If you're wondering, Mike Richards is "fine", according to Darryl Sutter. He'll play in Game 2.
Late in the Blackhawks' Game 1 win over the Kings, Dave Bolland levelled Richards on a high hit (arguably made a little higher by Bolland making like a lord at Christmas and leaping). But Richards, like Bolland, who received no supplemental discipline on the hit, is none the worse for wear.
The Kings aren't dwelling on the hit, either. "I really have nothing to say about it," Sutter said. "It's not an issue."
That's reasonable. There are, of course, more pressing issues at hand than responding to Bolland's hit, like, say, responding to the loss that came shortly after it. If the Kings can't do that, they'll find themselves going back to LA down two games to none.
Part of that response has to do with making their hits, not their opponent's, the talking point.
It seems clear after one game of this series (not to mention all the season and postseason that preceded it), that if this turns into an uptempo, skating series, the Blackhawks will have the edge. That's not how Detroit nearly upset the Presidents' Trophy champions, and it won't be how LA comes back to win this series, if they can. It'll be by slowing the game down, by forcing it to the walls, and then punishing the Blackhawks once it's there.
We saw a glimpse of the sort of game the Kings need to play in Game 1. It came right at the end, well after it could have mattered, when Dustin Brown levelled Jonathan Toews during a penalty kill in the game's dying seconds.
There was some chatter that the big hit along the boards was late, and that it came with a bonus elbow to Toews' throat. Toews addressed that prior to Game 2.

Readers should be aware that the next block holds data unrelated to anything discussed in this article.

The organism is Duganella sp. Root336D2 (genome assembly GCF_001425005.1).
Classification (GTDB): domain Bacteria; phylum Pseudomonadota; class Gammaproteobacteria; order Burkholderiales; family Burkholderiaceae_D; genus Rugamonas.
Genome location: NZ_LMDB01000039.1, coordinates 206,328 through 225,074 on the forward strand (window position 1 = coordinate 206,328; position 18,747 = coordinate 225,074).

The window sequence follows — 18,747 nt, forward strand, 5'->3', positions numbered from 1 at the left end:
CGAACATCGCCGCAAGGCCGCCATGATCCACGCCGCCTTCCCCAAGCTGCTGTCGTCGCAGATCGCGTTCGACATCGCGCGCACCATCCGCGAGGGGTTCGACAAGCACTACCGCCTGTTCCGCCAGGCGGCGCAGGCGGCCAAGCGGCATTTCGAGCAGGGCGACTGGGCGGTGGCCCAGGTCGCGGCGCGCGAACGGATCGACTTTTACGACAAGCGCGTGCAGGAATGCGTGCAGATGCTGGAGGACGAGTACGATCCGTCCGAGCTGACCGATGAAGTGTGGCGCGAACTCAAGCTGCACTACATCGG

“Yeah, yeah, but we know that [Brown's] going to be looking for stuff like that," Toews said, via Mayor's Manor. "Just got to be aware of it. I think they were maybe a little frustrated we were moving the puck around the outside without even two minutes left to go in the game, just trying to kill time on the power-play. I kind of expect him to do something like that. We have to be aware of what they’re going to try and be physical on us.”
"I think we got to bring more physicality to the game than we did last time," said Dustin Penner, but for the Kings, it's not about physicality for physicality's sake.
In the second round, after Game 5 of the LA Kings' series with the San Jose Sharks, Todd McLellan spoke of the Sharks' need to turn up the pace, to ensure that the hits the Kings' high hit totals were because San Jose had the puck all night, and not because they were being too easily separated from it after allowing LA to slow the game down.
If you wanted a visual example of the difference, you got it in Game 1 of the Western Conference Final because the Kings and the Chicago Blackhawks. The Hawks' pushed the pace all night, and while LA dished out 44 hits, few were all that memorable. The only one anybody was talking about was the last one -- Brown's hit on Toews.
In other words, if the Kings hope to earn the split in this series' opening weekend set, don't expect them to come out looking to hit more. Expect them to come out looking to hit more meaningfully.